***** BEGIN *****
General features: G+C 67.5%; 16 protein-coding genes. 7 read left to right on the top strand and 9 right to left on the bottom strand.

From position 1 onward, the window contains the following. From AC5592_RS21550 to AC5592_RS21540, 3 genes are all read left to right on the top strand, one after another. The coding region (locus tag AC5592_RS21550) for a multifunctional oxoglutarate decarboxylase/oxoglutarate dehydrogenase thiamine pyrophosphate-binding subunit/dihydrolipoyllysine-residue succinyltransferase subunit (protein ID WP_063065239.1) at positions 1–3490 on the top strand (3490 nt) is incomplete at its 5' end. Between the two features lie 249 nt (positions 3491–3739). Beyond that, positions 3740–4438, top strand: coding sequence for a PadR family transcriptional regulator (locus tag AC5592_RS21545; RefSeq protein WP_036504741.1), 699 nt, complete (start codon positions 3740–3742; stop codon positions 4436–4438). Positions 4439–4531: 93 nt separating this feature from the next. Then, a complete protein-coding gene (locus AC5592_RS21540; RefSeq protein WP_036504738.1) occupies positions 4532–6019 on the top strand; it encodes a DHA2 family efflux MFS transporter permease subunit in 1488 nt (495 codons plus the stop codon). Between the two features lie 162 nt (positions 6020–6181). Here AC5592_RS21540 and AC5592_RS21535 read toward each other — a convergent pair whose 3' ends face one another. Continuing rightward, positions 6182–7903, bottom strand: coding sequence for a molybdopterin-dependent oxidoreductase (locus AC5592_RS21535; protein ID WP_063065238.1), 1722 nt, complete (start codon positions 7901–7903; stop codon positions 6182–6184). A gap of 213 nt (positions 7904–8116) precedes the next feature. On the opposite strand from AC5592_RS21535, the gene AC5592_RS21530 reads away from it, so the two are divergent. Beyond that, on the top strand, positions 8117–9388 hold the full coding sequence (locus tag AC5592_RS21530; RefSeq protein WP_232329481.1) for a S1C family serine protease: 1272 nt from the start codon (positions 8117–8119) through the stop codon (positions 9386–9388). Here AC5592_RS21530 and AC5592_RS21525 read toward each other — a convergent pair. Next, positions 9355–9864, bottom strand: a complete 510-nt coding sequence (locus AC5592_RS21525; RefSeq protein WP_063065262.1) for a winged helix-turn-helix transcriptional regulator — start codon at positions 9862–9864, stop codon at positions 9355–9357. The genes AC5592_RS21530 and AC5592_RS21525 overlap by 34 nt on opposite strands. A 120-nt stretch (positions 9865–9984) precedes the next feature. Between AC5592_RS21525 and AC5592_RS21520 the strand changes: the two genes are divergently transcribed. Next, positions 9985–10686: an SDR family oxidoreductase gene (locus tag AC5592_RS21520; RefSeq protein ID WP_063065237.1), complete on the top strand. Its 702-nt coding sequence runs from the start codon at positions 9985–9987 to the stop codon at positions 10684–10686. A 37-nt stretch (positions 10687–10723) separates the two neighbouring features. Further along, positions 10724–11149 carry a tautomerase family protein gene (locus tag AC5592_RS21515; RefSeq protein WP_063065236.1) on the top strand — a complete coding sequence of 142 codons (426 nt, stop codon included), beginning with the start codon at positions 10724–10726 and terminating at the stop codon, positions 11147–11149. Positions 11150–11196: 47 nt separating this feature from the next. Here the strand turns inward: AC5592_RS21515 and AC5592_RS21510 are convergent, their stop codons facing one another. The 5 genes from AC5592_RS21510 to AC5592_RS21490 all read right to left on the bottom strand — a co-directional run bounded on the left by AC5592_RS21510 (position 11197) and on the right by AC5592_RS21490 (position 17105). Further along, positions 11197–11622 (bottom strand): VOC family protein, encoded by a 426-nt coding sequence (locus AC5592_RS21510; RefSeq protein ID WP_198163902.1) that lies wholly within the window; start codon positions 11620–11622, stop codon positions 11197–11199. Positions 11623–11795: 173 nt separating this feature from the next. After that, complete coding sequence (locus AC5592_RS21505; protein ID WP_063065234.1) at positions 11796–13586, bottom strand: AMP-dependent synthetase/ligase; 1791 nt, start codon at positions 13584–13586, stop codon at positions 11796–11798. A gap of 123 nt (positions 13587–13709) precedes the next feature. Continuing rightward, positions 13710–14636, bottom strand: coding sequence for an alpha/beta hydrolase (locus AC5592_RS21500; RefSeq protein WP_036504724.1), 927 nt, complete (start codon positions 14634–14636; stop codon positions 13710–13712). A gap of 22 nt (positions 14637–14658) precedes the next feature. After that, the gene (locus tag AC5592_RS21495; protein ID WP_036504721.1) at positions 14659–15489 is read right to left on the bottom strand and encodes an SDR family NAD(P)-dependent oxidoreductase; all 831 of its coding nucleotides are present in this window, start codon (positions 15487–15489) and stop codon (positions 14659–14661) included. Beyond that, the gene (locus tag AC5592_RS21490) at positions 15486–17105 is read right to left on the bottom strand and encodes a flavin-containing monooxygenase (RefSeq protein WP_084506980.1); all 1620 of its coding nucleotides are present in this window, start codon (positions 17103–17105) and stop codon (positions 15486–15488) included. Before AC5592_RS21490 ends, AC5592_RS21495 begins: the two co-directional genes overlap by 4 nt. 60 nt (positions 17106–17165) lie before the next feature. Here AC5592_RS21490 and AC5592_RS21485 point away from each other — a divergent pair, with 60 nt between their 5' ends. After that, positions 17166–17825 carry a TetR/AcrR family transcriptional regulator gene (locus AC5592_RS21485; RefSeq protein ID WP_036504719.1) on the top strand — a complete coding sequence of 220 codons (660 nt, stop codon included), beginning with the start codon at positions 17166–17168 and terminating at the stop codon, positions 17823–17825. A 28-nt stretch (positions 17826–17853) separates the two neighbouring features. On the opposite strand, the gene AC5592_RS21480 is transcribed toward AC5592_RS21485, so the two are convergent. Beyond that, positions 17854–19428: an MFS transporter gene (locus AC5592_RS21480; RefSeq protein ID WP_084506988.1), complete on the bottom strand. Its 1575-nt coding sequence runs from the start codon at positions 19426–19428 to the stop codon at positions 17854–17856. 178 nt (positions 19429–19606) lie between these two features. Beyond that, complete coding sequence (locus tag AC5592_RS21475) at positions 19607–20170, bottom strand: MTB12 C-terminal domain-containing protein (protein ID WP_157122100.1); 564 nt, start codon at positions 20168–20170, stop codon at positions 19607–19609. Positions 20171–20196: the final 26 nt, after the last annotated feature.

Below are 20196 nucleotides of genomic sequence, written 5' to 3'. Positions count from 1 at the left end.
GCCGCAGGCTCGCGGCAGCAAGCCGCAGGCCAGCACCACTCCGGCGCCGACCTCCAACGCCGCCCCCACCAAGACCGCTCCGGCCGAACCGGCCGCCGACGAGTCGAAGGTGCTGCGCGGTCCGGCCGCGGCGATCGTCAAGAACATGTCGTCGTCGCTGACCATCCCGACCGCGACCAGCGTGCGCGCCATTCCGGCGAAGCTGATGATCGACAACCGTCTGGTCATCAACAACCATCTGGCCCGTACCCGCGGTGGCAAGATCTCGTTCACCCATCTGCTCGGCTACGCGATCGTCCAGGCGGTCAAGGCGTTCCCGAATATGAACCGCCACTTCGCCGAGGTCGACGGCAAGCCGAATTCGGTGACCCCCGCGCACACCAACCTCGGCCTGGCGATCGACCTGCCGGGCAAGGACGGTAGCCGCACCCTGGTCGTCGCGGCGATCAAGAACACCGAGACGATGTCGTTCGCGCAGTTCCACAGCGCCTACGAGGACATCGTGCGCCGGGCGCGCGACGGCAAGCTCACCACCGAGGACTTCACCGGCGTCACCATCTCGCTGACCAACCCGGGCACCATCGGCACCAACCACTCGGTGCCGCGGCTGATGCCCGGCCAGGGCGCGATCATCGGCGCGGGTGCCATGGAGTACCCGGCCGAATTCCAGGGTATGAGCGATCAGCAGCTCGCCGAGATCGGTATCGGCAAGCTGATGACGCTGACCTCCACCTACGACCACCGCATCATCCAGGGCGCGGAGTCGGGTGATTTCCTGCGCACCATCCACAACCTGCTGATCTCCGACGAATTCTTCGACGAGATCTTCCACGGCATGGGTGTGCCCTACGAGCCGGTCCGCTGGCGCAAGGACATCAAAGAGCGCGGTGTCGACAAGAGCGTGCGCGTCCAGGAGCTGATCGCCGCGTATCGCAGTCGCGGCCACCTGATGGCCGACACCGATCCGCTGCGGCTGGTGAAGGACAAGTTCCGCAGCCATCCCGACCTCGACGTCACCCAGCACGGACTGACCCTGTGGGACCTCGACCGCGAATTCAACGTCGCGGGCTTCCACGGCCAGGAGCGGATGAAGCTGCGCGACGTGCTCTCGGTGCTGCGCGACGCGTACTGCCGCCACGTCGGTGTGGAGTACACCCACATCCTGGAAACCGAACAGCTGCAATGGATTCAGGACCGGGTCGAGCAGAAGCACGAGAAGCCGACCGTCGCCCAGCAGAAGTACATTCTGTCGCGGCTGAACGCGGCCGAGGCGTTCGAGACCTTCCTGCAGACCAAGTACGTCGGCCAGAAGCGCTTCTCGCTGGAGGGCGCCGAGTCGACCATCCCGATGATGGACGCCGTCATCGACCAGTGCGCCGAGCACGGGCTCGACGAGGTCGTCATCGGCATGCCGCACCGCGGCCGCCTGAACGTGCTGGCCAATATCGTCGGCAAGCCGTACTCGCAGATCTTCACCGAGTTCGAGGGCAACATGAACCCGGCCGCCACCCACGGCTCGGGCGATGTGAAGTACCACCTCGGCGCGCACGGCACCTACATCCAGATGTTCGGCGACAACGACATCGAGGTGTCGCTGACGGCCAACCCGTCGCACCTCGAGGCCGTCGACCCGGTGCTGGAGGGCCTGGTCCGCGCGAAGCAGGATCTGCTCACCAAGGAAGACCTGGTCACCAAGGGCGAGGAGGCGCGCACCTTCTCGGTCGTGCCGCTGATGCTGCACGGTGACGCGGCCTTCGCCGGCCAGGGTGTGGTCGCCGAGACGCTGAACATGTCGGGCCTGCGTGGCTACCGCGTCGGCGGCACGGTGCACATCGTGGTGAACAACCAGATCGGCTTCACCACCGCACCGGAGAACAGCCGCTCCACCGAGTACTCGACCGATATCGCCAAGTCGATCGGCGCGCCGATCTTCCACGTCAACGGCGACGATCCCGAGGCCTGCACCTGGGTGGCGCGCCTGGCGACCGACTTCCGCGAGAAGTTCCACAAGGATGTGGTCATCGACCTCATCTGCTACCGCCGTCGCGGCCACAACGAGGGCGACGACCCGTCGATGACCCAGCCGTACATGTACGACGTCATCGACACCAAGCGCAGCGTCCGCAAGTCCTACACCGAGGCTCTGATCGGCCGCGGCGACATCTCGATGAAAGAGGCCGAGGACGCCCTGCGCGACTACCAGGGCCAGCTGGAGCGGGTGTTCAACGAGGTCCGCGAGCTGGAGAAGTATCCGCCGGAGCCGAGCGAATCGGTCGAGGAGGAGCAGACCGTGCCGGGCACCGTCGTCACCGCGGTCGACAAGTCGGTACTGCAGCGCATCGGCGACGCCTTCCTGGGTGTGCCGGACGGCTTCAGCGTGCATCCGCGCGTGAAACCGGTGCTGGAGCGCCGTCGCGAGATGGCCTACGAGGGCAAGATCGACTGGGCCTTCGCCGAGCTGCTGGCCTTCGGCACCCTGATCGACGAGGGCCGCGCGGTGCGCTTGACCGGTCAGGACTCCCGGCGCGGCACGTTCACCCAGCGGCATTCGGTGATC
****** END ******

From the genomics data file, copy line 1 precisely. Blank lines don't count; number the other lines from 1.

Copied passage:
General features: G+C 67.5%; 16 protein-coding genes. 7 read left to right on the top strand and 9 right to left on the bottom strand.